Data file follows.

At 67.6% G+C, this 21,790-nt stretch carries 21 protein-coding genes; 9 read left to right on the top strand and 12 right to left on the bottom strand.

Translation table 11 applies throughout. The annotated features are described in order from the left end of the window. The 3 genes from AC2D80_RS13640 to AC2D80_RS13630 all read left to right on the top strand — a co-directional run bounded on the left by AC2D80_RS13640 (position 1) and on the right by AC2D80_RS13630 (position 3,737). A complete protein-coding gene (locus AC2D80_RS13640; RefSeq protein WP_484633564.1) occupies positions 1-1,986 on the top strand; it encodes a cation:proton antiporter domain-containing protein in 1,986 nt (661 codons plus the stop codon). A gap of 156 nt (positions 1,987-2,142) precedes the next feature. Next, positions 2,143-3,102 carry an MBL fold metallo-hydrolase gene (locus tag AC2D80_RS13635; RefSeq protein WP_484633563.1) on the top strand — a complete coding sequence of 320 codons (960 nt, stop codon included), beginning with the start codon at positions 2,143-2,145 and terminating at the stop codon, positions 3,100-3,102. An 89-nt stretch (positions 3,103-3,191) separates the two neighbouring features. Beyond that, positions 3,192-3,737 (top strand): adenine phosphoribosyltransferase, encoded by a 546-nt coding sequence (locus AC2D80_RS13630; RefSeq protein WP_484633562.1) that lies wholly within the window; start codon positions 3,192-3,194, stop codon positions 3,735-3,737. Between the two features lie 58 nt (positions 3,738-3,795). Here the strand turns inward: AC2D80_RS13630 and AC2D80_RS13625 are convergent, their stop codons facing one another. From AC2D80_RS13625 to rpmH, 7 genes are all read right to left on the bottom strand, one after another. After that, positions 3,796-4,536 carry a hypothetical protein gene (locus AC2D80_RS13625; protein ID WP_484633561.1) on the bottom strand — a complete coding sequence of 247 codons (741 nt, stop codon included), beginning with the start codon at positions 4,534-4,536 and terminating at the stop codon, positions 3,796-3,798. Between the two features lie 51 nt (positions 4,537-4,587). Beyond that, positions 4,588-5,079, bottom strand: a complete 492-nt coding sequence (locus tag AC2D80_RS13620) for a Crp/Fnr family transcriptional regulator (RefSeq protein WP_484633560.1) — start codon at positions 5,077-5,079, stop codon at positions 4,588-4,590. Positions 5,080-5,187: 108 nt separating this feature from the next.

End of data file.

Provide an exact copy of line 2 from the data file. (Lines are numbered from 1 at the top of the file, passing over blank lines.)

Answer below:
Translation table 11 applies throughout. The annotated features are described in order from the left end of the window. The 3 genes from AC2D80_RS13640 to AC2D80_RS13630 all read left to right on the top strand — a co-directional run bounded on the left by AC2D80_RS13640 (position 1) and on the right by AC2D80_RS13630 (position 3,737). A complete protein-coding gene (locus AC2D80_RS13640; RefSeq protein WP_484633564.1) occupies positions 1-1,986 on the top strand; it encodes a cation:proton antiporter domain-containing protein in 1,986 nt (661 codons plus the stop codon). A gap of 156 nt (positions 1,987-2,142) precedes the next feature. Next, positions 2,143-3,102 carry an MBL fold metallo-hydrolase gene (locus tag AC2D80_RS13635; RefSeq protein WP_484633563.1) on the top strand — a complete coding sequence of 320 codons (960 nt, stop codon included), beginning with the start codon at positions 2,143-2,145 and terminating at the stop codon, positions 3,100-3,102. An 89-nt stretch (positions 3,103-3,191) separates the two neighbouring features. Beyond that, positions 3,192-3,737 (top strand): adenine phosphoribosyltransferase, encoded by a 546-nt coding sequence (locus AC2D80_RS13630; RefSeq protein WP_484633562.1) that lies wholly within the window; start codon positions 3,192-3,194, stop codon positions 3,735-3,737. Between the two features lie 58 nt (positions 3,738-3,795). Here the strand turns inward: AC2D80_RS13630 and AC2D80_RS13625 are convergent, their stop codons facing one another. From AC2D80_RS13625 to rpmH, 7 genes are all read right to left on the bottom strand, one after another. After that, positions 3,796-4,536 carry a hypothetical protein gene (locus AC2D80_RS13625; protein ID WP_484633561.1) on the bottom strand — a complete coding sequence of 247 codons (741 nt, stop codon included), beginning with the start codon at positions 4,534-4,536 and terminating at the stop codon, positions 3,796-3,798. Between the two features lie 51 nt (positions 4,537-4,587). Beyond that, positions 4,588-5,079, bottom strand: a complete 492-nt coding sequence (locus tag AC2D80_RS13620) for a Crp/Fnr family transcriptional regulator (RefSeq protein WP_484633560.1) — start codon at positions 5,077-5,079, stop codon at positions 4,588-4,590. Positions 5,080-5,187: 108 nt separating this feature from the next.